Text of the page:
Bible Reading: Matthew 5:7-12

TODAY’S ACTION POINT: Mindful that millions of Christians have died as martyrs getting the message of God’s good news through to men, and remembering that “all who live godly lives in Christ Jesus shall suffer persecution, “I will not shrink from whatever the Lord may have in store for me today as His witness. Drawing upon the supernatural resources of God, I will demonstrate by my words and witness that I belong to Christ.

Spiritual Joy – Charles Stanley

 

Acts 16:16-34

Paul wrote extensively about spiritual joy and knew it was attainable even in dire situations. That’s because it originates with the indwelling Holy Spirit.

But believers can lose their gladness for several reasons:

• Wrong focus. Paul and Silas were able to praise God despite severe trials because they centered on Jesus. Concentrating on our difficulties will cause delight to disappear. Refocusing through praise will bring it back.

• Disobedience. Sin steals our joy because it separates us from the Lord. As we receive His forgiveness and obey Him, joy returns.

• Regret. We crowd out gladness when we continue to feel bad about past mistakes. God wants us to believe that He forgives us (1 John 1:9). He also desires that we choose to live in His grace and move ahead.

• Fear. Too often we let concerns about the future dictate our mood. With so much outside our control, we become afraid. Joy and fear cannot coexist. The Lord calls us to live by faith, asking Him to meet today’s needs and trusting Him with the future.

• Someone else’s suffering. How can we rejoice when others are hurting? The Bible says we are to weep with them (Rom. 12:15), but we are also to offer the hope of God’s presence, power, and provision. A downcast spirit is a poor witness for hope. (Ps. 42:11)

Because he had been through the “fires” of beatings, rejections, and arrests, the apostle Paul was qualified to write that confident gladness is possible for any surrendered believer. Are you lacking joy? Fix your gaze on the Savior and let His joy become yours.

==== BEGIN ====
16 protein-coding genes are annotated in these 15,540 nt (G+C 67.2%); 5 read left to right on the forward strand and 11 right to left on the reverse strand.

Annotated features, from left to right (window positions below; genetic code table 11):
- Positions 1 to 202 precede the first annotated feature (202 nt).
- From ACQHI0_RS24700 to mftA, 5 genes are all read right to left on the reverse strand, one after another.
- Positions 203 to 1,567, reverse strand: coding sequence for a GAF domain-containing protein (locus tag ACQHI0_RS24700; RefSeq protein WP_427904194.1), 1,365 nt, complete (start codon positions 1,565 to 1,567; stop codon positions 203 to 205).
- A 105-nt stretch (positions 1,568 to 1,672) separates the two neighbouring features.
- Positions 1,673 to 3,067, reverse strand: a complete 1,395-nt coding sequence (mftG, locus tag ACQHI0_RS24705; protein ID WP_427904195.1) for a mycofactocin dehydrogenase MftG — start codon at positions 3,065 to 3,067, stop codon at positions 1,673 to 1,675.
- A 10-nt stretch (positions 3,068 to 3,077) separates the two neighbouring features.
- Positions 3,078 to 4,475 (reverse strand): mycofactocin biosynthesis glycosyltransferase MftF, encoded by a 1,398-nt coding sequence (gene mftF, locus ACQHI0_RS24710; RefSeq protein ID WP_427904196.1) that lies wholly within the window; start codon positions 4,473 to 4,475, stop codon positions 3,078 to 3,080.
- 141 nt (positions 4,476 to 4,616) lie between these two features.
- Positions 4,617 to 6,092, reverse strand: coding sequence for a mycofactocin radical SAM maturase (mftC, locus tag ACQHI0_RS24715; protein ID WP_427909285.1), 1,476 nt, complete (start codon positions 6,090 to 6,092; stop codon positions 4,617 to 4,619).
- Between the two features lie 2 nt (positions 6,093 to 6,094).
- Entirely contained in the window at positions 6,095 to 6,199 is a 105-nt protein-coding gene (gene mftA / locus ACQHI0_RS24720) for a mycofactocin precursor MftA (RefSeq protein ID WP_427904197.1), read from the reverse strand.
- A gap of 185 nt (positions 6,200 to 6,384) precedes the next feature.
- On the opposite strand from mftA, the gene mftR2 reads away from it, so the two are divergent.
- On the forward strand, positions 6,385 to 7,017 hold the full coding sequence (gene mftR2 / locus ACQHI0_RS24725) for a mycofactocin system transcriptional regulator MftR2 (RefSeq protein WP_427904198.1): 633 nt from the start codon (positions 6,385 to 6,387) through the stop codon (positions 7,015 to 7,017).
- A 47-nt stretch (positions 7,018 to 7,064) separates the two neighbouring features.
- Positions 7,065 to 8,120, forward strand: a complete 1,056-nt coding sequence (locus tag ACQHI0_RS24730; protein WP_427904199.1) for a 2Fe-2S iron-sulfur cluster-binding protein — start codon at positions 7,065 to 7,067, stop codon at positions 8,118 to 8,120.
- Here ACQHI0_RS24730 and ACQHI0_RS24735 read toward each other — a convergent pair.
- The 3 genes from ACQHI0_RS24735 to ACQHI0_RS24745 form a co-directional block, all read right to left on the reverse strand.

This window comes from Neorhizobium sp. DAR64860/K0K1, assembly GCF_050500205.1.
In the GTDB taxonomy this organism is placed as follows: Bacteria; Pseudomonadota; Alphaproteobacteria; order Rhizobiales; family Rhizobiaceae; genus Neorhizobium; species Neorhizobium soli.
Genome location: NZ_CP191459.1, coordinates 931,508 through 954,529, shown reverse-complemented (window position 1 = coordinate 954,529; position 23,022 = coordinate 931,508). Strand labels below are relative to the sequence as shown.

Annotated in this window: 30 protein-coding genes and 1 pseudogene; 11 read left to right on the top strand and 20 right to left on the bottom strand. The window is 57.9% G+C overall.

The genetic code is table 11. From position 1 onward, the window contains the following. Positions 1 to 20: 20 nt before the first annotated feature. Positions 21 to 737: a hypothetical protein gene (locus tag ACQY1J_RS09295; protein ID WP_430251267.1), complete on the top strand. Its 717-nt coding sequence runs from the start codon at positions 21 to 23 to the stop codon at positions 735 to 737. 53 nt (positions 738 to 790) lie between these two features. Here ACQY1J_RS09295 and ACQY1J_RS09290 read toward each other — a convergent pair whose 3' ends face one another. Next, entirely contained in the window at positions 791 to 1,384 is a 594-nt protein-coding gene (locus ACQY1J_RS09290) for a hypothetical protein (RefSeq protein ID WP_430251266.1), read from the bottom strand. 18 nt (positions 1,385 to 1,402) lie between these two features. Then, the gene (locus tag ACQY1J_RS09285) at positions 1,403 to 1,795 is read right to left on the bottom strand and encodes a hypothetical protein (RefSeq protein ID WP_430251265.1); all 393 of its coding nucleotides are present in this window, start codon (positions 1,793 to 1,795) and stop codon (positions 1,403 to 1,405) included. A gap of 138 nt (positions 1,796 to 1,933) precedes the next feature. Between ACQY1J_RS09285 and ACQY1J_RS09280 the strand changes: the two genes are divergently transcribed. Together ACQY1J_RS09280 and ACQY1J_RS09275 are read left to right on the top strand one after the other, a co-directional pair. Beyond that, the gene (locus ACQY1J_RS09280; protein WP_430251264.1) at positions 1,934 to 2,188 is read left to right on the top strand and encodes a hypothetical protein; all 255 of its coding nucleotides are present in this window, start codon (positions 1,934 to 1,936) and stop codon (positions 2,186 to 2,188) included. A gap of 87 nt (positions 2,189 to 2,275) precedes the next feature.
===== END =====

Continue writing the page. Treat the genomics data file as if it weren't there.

Our Daily Bread — Crowned With Glory

 

Psalm 8

What is man that You are mindful of him? —Psalm 8:4

The Voyager 1 spacecraft, which was launched in 1977, is on the outer edge of our solar system more than 10 billion miles away. In February 1990, when Voyager 1 was almost 4 billion miles from us, scientists turned its camera toward Earth and took some pictures that revealed our planet as an almost imperceptible blue dot on a vast sea of empty space.

In the immense reaches of our universe, Earth is just a minuscule speck. On this seemingly insignificant pebble in the ocean of galactic objects live more than seven billion people.

If this makes you feel insignificant, God has some good news. Tucked into one of David’s psalms is a rhetorical question that can allow you to step out into the night air, look up at the sky, and rejoice. Psalm 8:3-5 tells us that we are superstars in God’s eyes: “When I consider Your heavens, the work of Your fingers, . . . what is man that You are mindful of him? . . . You have crowned him with glory and honor.” Soak that in! God—who spoke into existence a universe so vast that the Hubble telescope hasn’t found the end of it—created you, and He cares deeply for you. He cared enough to ask Jesus to leave heaven to die for you.

Look up in wonder at God’s creation and praise Him that He crowned you with glory through His Son Jesus. —Dave Branon

We praise You, Father, for Your creation which reaches

beyond our imagination, for the spellbinding night

sky with its vast array of lights, and for loving each of

us enough to send Jesus to be our personal Savior.

 

We see the power of God’s creation; we feel the power of His love.

The Humiliated Christ – Ravi Zacharias International Ministries

 

One of the unique qualities of the Christian story is that it is presented in the voices of four different witnesses. During the season of Lent, I try to look specifically at the different tellings of the events that led Jesus to the cross. The differences in each testimony offer an interesting glimpse of how personalities differ in their observing and experience of the world, as well as a potent reminder that the story of Jesus is not a flat and static conveying of information but a story as alive as the one who was tortured at the hands of the powers of this world.

For instance, as one theologian observes, Matthew’s crucifixion narrative and greater gospel presents “the way of the humiliated Christ.”(1) In my reading of Matthew, I am struck by the interplay between power and control, an interesting dynamic on which the writer has chosen to focus. Over and above the motif shared with Mark, Matthew seems to add a dimension of inquiry about power, and along with it, the hint that all is not as it seems: Who wants control? Who thinks they’re in control? Who is really in control? Roy Harrisville compares it to the paradox and reversal at the heart of Jesus’s ministry, the passion of Christ itself enacting “truths earlier hidden in the predictions and parables.”(2)